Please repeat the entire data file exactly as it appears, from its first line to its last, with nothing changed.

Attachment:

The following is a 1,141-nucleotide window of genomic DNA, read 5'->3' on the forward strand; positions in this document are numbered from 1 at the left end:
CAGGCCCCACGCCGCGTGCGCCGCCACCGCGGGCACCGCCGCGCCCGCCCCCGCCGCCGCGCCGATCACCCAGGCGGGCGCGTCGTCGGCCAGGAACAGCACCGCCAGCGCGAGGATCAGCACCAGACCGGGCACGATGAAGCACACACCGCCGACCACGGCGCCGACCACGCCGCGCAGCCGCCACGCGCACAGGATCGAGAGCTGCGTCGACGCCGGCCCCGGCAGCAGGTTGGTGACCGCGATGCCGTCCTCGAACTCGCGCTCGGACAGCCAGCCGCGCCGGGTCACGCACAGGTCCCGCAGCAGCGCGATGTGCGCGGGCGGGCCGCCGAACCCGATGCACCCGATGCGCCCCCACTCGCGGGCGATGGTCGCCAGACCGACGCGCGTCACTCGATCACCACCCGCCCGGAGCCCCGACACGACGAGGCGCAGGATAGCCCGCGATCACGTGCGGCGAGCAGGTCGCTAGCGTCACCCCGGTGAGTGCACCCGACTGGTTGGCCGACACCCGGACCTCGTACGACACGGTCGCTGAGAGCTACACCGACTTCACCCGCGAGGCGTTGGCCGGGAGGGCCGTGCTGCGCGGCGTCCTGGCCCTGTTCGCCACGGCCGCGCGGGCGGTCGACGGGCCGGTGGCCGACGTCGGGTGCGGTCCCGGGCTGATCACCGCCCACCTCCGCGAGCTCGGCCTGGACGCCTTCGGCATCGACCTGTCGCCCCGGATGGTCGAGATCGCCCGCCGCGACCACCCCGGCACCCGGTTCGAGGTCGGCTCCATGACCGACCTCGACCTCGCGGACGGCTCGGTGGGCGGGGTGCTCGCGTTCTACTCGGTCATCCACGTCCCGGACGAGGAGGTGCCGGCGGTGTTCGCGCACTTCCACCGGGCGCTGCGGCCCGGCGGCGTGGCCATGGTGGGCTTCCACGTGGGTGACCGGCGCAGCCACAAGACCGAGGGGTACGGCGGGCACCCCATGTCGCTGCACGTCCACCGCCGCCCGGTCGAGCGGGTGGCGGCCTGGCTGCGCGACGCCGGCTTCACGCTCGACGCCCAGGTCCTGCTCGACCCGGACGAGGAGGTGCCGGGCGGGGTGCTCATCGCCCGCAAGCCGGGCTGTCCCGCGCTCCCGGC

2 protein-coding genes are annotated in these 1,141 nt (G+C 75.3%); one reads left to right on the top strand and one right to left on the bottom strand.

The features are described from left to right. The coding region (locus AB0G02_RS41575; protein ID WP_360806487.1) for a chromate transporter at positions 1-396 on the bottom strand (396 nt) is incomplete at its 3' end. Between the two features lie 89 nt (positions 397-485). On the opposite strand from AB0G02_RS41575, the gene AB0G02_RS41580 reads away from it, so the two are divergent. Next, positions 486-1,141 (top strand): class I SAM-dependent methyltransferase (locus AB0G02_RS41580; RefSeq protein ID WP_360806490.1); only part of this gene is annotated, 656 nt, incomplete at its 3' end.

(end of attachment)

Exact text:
The following is a 1,141-nucleotide window of genomic DNA, read 5'->3' on the forward strand; positions in this document are numbered from 1 at the left end:
CAGGCCCCACGCCGCGTGCGCCGCCACCGCGGGCACCGCCGCGCCCGCCCCCGCCGCCGCGCCGATCACCCAGGCGGGCGCGTCGTCGGCCAGGAACAGCACCGCCAGCGCGAGGATCAGCACCAGACCGGGCACGATGAAGCACACACCGCCGACCACGGCGCCGACCACGCCGCGCAGCCGCCACGCGCACAGGATCGAGAGCTGCGTCGACGCCGGCCCCGGCAGCAGGTTGGTGACCGCGATGCCGTCCTCGAACTCGCGCTCGGACAGCCAGCCGCGCCGGGTCACGCACAGGTCCCGCAGCAGCGCGATGTGCGCGGGCGGGCCGCCGAACCCGATGCACCCGATGCGCCCCCACTCGCGGGCGATGGTCGCCAGACCGACGCGCGTCACTCGATCACCACCCGCCCGGAGCCCCGACACGACGAGGCGCAGGATAGCCCGCGATCACGTGCGGCGAGCAGGTCGCTAGCGTCACCCCGGTGAGTGCACCCGACTGGTTGGCCGACACCCGGACCTCGTACGACACGGTCGCTGAGAGCTACACCGACTTCACCCGCGAGGCGTTGGCCGGGAGGGCCGTGCTGCGCGGCGTCCTGGCCCTGTTCGCCACGGCCGCGCGGGCGGTCGACGGGCCGGTGGCCGACGTCGGGTGCGGTCCCGGGCTGATCACCGCCCACCTCCGCGAGCTCGGCCTGGACGCCTTCGGCATCGACCTGTCGCCCCGGATGGTCGAGATCGCCCGCCGCGACCACCCCGGCACCCGGTTCGAGGTCGGCTCCATGACCGACCTCGACCTCGCGGACGGCTCGGTGGGCGGGGTGCTCGCGTTCTACTCGGTCATCCACGTCCCGGACGAGGAGGTGCCGGCGGTGTTCGCGCACTTCCACCGGGCGCTGCGGCCCGGCGGCGTGGCCATGGTGGGCTTCCACGTGGGTGACCGGCGCAGCCACAAGACCGAGGGGTACGGCGGGCACCCCATGTCGCTGCACGTCCACCGCCGCCCGGTCGAGCGGGTGGCGGCCTGGCTGCGCGACGCCGGCTTCACGCTCGACGCCCAGGTCCTGCTCGACCCGGACGAGGAGGTGCCGGGCGGGGTGCTCATCGCCCGCAAGCCGGGCTGTCCCGCGCTCCCGGC

2 protein-coding genes are annotated in these 1,141 nt (G+C 75.3%); one reads left to right on the top strand and one right to left on the bottom strand.

The features are described from left to right. The coding region (locus AB0G02_RS41575; protein ID WP_360806487.1) for a chromate transporter at positions 1-396 on the bottom strand (396 nt) is incomplete at its 3' end. Between the two features lie 89 nt (positions 397-485). On the opposite strand from AB0G02_RS41575, the gene AB0G02_RS41580 reads away from it, so the two are divergent. Next, positions 486-1,141 (top strand): class I SAM-dependent methyltransferase (locus AB0G02_RS41580; RefSeq protein ID WP_360806490.1); only part of this gene is annotated, 656 nt, incomplete at its 3' end.